A desecrated statue of the Virgin Mary has come to symbolise the hatred displayed by loyalists this year in their intimidatory ‘Eleventh Night’ bonfires.
The face of the three-foot statue had been roughly hacked off in a deliberate insult which recalled the ancient persecution of Christians. Amid an outcry, the statue was subsequently removed from the bonfire at the Lanark Way interface in west Belfast.
However, nationalist politicians were again burned in effigy, as well as other symbols of Irishness and Catholicism.
Death threats targeting nationalist politicians such as the SDLP’s John Dallat were placed on top of a loyalist bonfire in Garvagh, County Derry.
In Rathcoole, a figure was hung from a noose before a sign that read ‘Sinn Fein political policing’.
Irish flags and Palestinian flags were also burned on the bonfires, while graffiti reading ‘KAT’ -- Kill All Taigs [Catholics] -- was daubed on bonfires and elsewhere.
In Sandy Row near Belfast city centre, a Cliftonville football shirt had been attached to the bonfire, which also had a mannequin posed on top dressed in Papal-style clothing. A papal flag were also burned in a bonfire in east Belfast.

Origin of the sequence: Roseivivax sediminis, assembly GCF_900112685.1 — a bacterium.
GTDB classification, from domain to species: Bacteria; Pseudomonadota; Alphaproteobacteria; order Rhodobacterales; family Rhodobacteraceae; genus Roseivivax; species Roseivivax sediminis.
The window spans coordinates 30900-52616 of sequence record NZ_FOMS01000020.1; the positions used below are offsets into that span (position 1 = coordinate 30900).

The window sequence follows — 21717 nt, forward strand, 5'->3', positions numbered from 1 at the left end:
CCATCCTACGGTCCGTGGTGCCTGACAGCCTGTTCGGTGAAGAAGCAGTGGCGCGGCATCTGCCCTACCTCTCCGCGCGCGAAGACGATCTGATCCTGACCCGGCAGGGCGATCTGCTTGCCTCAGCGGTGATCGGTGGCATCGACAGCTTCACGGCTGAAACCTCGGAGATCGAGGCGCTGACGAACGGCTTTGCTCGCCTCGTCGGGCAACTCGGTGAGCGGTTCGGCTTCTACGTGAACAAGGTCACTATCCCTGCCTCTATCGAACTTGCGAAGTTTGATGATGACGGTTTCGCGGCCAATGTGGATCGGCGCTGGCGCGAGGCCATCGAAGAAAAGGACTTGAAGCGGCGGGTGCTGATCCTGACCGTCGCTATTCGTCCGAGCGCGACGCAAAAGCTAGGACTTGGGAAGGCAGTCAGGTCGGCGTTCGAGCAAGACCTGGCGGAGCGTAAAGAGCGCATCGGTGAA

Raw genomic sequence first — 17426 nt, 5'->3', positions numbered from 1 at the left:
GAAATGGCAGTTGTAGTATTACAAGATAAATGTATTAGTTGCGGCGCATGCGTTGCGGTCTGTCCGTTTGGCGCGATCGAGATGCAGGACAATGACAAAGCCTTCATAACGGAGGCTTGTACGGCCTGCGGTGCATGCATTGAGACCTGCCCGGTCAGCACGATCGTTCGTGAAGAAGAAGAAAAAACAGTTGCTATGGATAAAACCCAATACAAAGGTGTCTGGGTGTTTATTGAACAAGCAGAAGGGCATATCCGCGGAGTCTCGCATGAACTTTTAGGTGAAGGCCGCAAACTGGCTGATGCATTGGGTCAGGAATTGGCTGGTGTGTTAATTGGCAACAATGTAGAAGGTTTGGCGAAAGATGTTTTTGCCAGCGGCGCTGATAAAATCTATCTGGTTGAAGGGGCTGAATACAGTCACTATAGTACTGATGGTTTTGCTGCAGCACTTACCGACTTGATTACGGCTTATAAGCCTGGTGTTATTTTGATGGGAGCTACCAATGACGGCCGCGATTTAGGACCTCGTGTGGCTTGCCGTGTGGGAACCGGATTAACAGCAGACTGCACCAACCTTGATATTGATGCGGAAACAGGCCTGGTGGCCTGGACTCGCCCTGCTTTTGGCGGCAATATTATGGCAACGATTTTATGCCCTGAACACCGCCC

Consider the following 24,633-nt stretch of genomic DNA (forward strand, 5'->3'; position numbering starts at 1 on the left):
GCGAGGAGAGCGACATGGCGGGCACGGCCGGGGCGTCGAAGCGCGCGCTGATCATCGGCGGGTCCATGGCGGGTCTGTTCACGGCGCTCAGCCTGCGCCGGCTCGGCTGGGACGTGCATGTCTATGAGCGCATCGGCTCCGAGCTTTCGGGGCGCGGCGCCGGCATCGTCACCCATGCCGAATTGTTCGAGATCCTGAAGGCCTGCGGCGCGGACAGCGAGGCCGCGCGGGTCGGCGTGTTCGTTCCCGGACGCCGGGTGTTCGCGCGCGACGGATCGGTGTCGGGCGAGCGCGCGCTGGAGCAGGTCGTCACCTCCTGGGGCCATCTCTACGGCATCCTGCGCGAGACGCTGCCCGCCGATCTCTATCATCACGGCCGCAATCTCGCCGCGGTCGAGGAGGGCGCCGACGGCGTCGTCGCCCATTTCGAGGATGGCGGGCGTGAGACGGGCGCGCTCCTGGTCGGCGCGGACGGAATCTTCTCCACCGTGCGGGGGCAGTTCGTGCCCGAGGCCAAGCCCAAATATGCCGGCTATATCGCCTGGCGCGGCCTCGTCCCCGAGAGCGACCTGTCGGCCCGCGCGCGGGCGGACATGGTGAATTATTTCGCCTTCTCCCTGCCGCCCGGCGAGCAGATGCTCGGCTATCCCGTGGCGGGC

One of the largest bonfires in the north collapsed the day before it was to be set ablaze in the middle of a loyalist housing estate in Ballycraigy. The massive pyre, which includes hundreds of tyres and pallets, began subsiding on Monday and finally caved in on Wednesday. Diggers were used to rebuild it before it was set ablaze on Thursday night.
Earlier this week, a man was doused in petrol and beaten with hammers and baseball bats after being lured to a bonfire site in Belfast, the High Court has heard.
Up to 15 men attacked him and tried to drag him out of a car which was then set alight, prosecutors said. The victim, who has not been named, managed to flee as the mob continued to reign blows on him.
Nevertheless, there were few reports of sectarian violence last night. Sinn Fein’s Gerry Kelly said that it had been one of the quietest Eleventh nights in a number of years.
“So from a nationalist’s point of view, we’re off to a good start to the Twelfth,” he said.